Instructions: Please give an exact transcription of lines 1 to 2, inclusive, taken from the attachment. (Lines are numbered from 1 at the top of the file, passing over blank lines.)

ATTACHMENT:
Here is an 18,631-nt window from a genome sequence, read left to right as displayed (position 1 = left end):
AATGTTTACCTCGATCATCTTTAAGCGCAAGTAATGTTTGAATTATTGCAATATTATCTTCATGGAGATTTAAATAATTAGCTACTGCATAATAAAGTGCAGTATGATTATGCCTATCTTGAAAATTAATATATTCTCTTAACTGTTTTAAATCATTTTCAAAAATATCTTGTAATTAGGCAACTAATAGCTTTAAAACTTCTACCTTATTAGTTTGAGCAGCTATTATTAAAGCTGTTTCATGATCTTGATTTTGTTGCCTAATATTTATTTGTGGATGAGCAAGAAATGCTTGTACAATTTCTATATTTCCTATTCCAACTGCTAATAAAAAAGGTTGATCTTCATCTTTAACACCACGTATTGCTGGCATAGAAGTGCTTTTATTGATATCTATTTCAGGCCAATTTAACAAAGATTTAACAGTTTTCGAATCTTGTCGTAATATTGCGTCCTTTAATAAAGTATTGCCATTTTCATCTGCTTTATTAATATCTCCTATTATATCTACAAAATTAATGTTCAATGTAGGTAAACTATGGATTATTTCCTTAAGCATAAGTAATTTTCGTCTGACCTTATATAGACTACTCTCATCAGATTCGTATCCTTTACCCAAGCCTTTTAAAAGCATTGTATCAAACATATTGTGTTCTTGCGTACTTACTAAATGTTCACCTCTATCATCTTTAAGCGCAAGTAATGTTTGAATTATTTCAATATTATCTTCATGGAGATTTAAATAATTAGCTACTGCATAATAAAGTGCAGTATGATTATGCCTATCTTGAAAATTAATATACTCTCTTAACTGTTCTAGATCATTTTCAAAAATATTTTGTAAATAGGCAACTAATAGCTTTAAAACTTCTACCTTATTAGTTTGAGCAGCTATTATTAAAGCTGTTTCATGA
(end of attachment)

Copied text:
Here is an 18,631-nt window from a genome sequence, read left to right as displayed (position 1 = left end):
AATGTTTACCTCGATCATCTTTAAGCGCAAGTAATGTTTGAATTATTGCAATATTATCTTCATGGAGATTTAAATAATTAGCTACTGCATAATAAAGTGCAGTATGATTATGCCTATCTTGAAAATTAATATATTCTCTTAACTGTTTTAAATCATTTTCAAAAATATCTTGTAATTAGGCAACTAATAGCTTTAAAACTTCTACCTTATTAGTTTGAGCAGCTATTATTAAAGCTGTTTCATGATCTTGATTTTGTTGCCTAATATTTATTTGTGGATGAGCAAGAAATGCTTGTACAATTTCTATATTTCCTATTCCAACTGCTAATAAAAAAGGTTGATCTTCATCTTTAACACCACGTATTGCTGGCATAGAAGTGCTTTTATTGATATCTATTTCAGGCCAATTTAACAAAGATTTAACAGTTTTCGAATCTTGTCGTAATATTGCGTCCTTTAATAAAGTATTGCCATTTTCATCTGCTTTATTAATATCTCCTATTATATCTACAAAATTAATGTTCAATGTAGGTAAACTATGGATTATTTCCTTAAGCATAAGTAATTTTCGTCTGACCTTATATAGACTACTCTCATCAGATTCGTATCCTTTACCCAAGCCTTTTAAAAGCATTGTATCAAACATATTGTGTTCTTGCGTACTTACTAAATGTTCACCTCTATCATCTTTAAGCGCAAGTAATGTTTGAATTATTTCAATATTATCTTCATGGAGATTTAAATAATTAGCTACTGCATAATAAAGTGCAGTATGATTATGCCTATCTTGAAAATTAATATACTCTCTTAACTGTTCTAGATCATTTTCAAAAATATTTTGTAAATAGGCAACTAATAGCTTTAAAACTTCTACCTTATTAGTTTGAGCAGCTATTATTAAAGCTGTTTCATGA